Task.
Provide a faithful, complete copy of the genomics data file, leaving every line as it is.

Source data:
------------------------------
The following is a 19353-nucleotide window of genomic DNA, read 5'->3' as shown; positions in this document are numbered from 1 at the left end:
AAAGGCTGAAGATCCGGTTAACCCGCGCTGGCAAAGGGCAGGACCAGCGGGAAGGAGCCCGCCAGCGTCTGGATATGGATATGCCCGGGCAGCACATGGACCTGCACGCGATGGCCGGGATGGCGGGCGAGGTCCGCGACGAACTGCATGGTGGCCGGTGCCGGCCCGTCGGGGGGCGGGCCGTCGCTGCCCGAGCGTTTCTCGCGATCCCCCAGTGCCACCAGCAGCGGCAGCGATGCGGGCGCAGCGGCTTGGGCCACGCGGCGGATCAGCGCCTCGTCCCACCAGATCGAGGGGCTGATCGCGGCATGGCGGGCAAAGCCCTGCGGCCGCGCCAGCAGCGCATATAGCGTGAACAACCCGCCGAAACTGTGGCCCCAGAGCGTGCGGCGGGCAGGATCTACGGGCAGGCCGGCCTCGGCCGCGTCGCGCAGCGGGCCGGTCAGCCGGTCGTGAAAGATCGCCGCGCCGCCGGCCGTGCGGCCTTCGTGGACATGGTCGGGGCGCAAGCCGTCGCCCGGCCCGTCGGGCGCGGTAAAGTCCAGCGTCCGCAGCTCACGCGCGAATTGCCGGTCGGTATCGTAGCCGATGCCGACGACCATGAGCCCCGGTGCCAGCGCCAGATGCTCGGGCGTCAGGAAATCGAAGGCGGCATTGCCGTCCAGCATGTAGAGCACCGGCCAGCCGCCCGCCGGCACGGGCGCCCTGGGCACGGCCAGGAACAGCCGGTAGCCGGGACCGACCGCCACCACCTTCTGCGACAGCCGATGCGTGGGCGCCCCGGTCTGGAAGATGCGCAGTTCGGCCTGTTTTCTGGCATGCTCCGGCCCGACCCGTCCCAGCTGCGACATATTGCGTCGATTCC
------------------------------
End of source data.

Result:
The following is a 19353-nucleotide window of genomic DNA, read 5'->3' as shown; positions in this document are numbered from 1 at the left end:
AAAGGCTGAAGATCCGGTTAACCCGCGCTGGCAAAGGGCAGGACCAGCGGGAAGGAGCCCGCCAGCGTCTGGATATGGATATGCCCGGGCAGCACATGGACCTGCACGCGATGGCCGGGATGGCGGGCGAGGTCCGCGACGAACTGCATGGTGGCCGGTGCCGGCCCGTCGGGGGGCGGGCCGTCGCTGCCCGAGCGTTTCTCGCGATCCCCCAGTGCCACCAGCAGCGGCAGCGATGCGGGCGCAGCGGCTTGGGCCACGCGGCGGATCAGCGCCTCGTCCCACCAGATCGAGGGGCTGATCGCGGCATGGCGGGCAAAGCCCTGCGGCCGCGCCAGCAGCGCATATAGCGTGAACAACCCGCCGAAACTGTGGCCCCAGAGCGTGCGGCGGGCAGGATCTACGGGCAGGCCGGCCTCGGCCGCGTCGCGCAGCGGGCCGGTCAGCCGGTCGTGAAAGATCGCCGCGCCGCCGGCCGTGCGGCCTTCGTGGACATGGTCGGGGCGCAAGCCGTCGCCCGGCCCGTCGGGCGCGGTAAAGTCCAGCGTCCGCAGCTCACGCGCGAATTGCCGGTCGGTATCGTAGCCGATGCCGACGACCATGAGCCCCGGTGCCAGCGCCAGATGCTCGGGCGTCAGGAAATCGAAGGCGGCATTGCCGTCCAGCATGTAGAGCACCGGCCAGCCGCCCGCCGGCACGGGCGCCCTGGGCACGGCCAGGAACAGCCGGTAGCCGGGACCGACCGCCACCACCTTCTGCGACAGCCGATGCGTGGGCGCCCCGGTCTGGAAGATGCGCAGTTCGGCCTGTTTTCTGGCATGCTCCGGCCCGACCCGTCCCAGCTGCGACATATTGCGTCGATTCC